Piano Quintets



First name: Amy Marcy
Last name: Beach
Dates: 1867-1944
Category: Quintet
Nationality: American
Opus name: Piano Quintet Opus 67 in Fis Major (1907)
Publisher: Masters
Peculiarities: imslp Petrucci; http://www.ludwigmasters.com/products/3888-quintet-in-f-sharp-minor-op-67.aspx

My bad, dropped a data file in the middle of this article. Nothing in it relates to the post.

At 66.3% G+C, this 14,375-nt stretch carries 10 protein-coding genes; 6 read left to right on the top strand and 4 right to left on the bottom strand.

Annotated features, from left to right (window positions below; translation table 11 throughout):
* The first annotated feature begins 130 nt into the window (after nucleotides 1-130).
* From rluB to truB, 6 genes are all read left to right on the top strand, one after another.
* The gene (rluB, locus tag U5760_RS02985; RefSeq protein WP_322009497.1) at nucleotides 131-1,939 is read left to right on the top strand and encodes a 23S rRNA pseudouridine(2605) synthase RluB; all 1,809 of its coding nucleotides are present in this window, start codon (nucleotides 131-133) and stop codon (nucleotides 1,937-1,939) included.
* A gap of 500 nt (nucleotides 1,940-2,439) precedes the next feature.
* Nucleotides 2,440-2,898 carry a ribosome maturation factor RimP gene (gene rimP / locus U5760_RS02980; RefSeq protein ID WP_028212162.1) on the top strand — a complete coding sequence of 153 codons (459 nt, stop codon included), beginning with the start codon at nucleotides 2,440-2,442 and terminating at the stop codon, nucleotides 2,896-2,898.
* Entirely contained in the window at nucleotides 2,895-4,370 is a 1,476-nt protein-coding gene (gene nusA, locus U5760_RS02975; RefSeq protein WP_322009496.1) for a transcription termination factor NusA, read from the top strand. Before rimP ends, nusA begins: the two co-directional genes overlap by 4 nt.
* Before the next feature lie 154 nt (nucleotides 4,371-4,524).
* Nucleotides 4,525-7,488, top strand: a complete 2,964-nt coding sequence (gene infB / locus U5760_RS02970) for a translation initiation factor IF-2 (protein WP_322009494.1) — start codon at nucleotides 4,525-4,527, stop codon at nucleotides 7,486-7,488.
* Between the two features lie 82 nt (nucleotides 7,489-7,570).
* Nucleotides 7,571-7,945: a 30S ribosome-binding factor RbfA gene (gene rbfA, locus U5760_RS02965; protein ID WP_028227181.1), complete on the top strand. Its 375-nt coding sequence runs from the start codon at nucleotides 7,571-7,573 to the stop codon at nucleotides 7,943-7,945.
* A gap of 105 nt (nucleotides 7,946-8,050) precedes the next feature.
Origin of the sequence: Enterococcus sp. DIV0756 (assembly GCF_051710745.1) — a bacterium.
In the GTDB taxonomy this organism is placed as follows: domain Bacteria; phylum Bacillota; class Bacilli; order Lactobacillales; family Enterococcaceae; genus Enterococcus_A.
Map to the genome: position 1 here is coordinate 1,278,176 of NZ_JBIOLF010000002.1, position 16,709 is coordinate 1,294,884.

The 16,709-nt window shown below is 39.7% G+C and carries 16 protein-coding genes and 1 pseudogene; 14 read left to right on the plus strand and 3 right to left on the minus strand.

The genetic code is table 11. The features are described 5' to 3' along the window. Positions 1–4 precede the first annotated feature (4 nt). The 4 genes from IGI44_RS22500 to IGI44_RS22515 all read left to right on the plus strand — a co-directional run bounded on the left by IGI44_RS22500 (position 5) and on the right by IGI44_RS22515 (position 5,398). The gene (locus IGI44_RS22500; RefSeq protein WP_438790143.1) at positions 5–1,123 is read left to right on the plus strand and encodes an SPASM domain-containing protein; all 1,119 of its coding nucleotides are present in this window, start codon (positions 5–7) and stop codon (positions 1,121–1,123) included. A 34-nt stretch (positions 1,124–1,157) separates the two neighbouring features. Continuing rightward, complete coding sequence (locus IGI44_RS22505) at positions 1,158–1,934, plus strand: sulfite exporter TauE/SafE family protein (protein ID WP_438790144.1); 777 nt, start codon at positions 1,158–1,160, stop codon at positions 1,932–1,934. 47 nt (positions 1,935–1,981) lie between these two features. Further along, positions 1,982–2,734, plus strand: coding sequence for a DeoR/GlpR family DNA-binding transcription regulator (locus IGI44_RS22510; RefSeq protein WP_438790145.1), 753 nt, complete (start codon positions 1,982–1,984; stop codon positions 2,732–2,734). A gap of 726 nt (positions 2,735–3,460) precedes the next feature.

Information: From Wikipedia, the free encyclopedia Amy Marcy Cheney Beach (September 5, 1867 – December 27, 1944) was an American composer and pianist. She was the first successful American female composer of large-scale art music. Most of her compositions and performances were under the name Mrs. H.H.A. Beach. Amy Beach was born in Henniker, New Hampshire into a distinguished New England family. A child prodigy, she was able to sing forty tunes accurately by age one; by age two she could improvise a countermelody to any melody her mother sang, she taught herself to read at only four years old, and began composing simple waltzes at five years old . She began formal piano lessons with her mother at the age of six, and a year later started giving public recitals, playing works by Handel, Beethoven, Chopin, and her own pieces. In 1875, Beach\'s family moved to Boston, where they were advised to enter her into a European conservatory. Her parents opted for local training, hiring Ernst Perabo and later Carl Baermann as piano teachers. At age fourteen, Amy received her only formal training in composition with Junius W. Hill, with whom she studied harmony and counterpoint for a year. Other than this year of training, Amy was self-taught; she often learned by studying much earlier works, such as Bach\'s The Well-Tempered Clavier. Beach made her professional debut in Boston in 1883, playing Chopin\'s Rondo in E-flat and Moscheles\'s G minor Concerto; shortly after she appeared as a soloist with the Boston Symphony Orchestra. Following her marriage in 1885 to Dr. Henry Harris Aubrey Beach – a Boston surgeon 24 years older than she – she agreed to limit performances to one public recital a year, with proceeds donated to charity. Following her husband\'s wishes, she devoted herself to composition. After her husband died in 1910, Beach toured Europe for three years as a pianist, playing her own compositions. She was determined to establish a reputation there as both a performer and composer. She returned to America in 1914, where she spent time at the MacDowell Colony in Peterborough, New Hampshire. In 1915, she wrote Ten Commandments for Young Composers, which expressed many of her self-teaching principles. Beach later moved to New York, where she became the virtual composer-in-residence at St. Bartholomew\'s Episcopal Church, New York. She used her status as the top American woman composer to further the careers of young musicians; serving as leader of several organizations, including the Society of American Women Composers as its first president. Heart disease led to Beach\'s retirement in 1940 and her death in New York City in 1944.